After 30 years in journalism, however, my focus is on news. So here is my advice for Davie: show some confidence, take risks and revive your floundering news operation. Journalism is not about ticking boxes. It should tell stories and cause waves, sometimes even offence, since it is about revealing things powerful people and vested interests seek to hide — and this is why they turn on critics with such force. So sack most of the suits, silence the shallow pontificators and unshackle the editors by giving them more freedom and responsibility. If they deliver dross, miss scoops or fail to connect with their public, find bolder editors and better reporters. Otherwise the BBC news operation will roll downhill as audiences dwindle further.

Every day staff entering Broadcasting House pass a statue of George Orwell. The new director-general needs to remember this great man’s words, that truth is a revolutionary act in an age of deceit, if he wants the BBC to retain support and relevance.

Surely it is better to reassert that noble desire to inform, educate and entertain by sparking debate over enlightening news stories than wave the white flag amid hostility? Otherwise those of us who believe in the BBC are left defending an organisation that is simply indefensible. And those wishing it dead may be among the most distraught when it has gone.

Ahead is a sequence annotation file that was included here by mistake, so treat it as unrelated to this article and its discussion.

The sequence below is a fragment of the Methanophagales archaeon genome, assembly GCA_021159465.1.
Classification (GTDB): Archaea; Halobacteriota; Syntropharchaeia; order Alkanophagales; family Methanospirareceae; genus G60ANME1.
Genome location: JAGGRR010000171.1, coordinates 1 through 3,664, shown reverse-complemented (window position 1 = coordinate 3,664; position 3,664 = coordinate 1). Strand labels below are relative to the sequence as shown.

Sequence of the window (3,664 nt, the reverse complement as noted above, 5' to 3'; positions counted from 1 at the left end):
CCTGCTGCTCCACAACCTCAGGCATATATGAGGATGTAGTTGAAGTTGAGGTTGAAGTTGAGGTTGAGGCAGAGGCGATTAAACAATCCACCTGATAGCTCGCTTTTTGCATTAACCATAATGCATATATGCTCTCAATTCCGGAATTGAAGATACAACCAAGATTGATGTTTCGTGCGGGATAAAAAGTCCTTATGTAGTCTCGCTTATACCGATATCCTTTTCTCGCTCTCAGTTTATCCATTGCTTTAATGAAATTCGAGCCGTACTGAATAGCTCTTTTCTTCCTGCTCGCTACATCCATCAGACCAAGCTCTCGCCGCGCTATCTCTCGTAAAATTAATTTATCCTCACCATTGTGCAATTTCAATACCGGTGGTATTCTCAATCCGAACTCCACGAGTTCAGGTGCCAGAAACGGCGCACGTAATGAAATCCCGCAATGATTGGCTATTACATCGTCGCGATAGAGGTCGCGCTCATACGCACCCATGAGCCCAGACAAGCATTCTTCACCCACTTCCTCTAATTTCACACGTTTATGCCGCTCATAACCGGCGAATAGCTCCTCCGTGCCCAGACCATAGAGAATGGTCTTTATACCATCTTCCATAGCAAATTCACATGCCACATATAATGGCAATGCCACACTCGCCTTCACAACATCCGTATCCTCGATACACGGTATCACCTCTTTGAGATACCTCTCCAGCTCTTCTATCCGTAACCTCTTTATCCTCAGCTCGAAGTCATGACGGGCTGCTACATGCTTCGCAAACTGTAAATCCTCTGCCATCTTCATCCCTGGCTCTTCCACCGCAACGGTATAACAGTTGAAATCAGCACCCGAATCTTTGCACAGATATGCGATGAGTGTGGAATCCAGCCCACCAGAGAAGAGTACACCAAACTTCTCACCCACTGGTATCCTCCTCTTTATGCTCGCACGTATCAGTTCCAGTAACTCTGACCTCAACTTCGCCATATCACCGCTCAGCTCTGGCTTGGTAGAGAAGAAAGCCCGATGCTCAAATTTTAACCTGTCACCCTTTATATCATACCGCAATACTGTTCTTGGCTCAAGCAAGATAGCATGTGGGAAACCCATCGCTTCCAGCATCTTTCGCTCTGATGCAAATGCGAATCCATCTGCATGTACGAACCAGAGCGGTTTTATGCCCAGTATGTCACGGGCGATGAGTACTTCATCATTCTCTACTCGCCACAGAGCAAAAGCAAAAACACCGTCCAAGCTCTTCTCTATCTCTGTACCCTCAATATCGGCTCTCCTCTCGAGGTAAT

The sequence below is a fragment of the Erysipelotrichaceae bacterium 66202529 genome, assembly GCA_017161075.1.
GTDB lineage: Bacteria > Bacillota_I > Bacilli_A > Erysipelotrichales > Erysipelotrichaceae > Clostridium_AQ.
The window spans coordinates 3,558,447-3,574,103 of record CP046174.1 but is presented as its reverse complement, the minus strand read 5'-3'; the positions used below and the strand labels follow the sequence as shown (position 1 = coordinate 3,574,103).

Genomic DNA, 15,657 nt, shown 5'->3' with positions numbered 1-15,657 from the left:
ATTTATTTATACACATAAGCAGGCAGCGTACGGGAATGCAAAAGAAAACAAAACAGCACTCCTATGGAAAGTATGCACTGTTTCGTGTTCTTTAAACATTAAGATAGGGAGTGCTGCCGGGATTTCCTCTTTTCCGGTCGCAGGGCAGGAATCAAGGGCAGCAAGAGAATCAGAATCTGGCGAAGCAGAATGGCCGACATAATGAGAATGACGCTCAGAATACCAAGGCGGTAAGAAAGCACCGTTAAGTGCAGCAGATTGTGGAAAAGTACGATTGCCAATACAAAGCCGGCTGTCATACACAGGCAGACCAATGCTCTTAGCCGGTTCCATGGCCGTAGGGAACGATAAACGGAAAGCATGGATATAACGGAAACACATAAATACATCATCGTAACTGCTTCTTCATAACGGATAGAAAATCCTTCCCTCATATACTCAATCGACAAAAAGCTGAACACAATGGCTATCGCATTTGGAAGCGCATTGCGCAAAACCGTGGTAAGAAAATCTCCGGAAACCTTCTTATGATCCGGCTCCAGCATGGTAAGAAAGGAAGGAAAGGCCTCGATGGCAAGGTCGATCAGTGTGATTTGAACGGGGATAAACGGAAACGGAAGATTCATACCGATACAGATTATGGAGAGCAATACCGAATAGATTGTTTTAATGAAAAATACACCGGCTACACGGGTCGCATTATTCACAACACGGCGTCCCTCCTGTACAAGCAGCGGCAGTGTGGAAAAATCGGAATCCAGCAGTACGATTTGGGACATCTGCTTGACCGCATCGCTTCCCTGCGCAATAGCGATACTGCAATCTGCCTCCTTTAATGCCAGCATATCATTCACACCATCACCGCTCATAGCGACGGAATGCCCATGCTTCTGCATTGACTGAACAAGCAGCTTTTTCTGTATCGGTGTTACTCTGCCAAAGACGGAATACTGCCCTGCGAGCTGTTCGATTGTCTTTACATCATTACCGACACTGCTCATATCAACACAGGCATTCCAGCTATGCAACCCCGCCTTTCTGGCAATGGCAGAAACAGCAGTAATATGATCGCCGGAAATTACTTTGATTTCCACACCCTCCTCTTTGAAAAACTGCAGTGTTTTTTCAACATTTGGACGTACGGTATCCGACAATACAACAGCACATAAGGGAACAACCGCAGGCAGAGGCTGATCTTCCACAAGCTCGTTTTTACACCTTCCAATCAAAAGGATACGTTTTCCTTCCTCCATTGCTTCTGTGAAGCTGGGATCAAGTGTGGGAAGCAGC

Ian Birrell is an award-winning foreign reporter and columnist. He is also the founder, with Damon Albarn, of Africa Express.

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Geoff Cox
Geoff Cox
3 years ago

This author seems to have completely missed the point. The BBC has despised its most ardent supporters for years. To them, we are white, middle class, racist Brexiteers. It’s ok to uncritically cover the armed wing of the BLM, but the moment a protester with the Football Lads Alliance waves to someone in an upstairs window, it’s a fascist salute.

Then there is the pc culture – ever present in the news, drama, comedy, CBBC and CBeebies.

What was once a cohesive, conservative force for social good has been turned into the broadcasting wing of the Guardian and their anti-white, anti-male, anti-British woke agenda.

Derek M
Derek M
3 years ago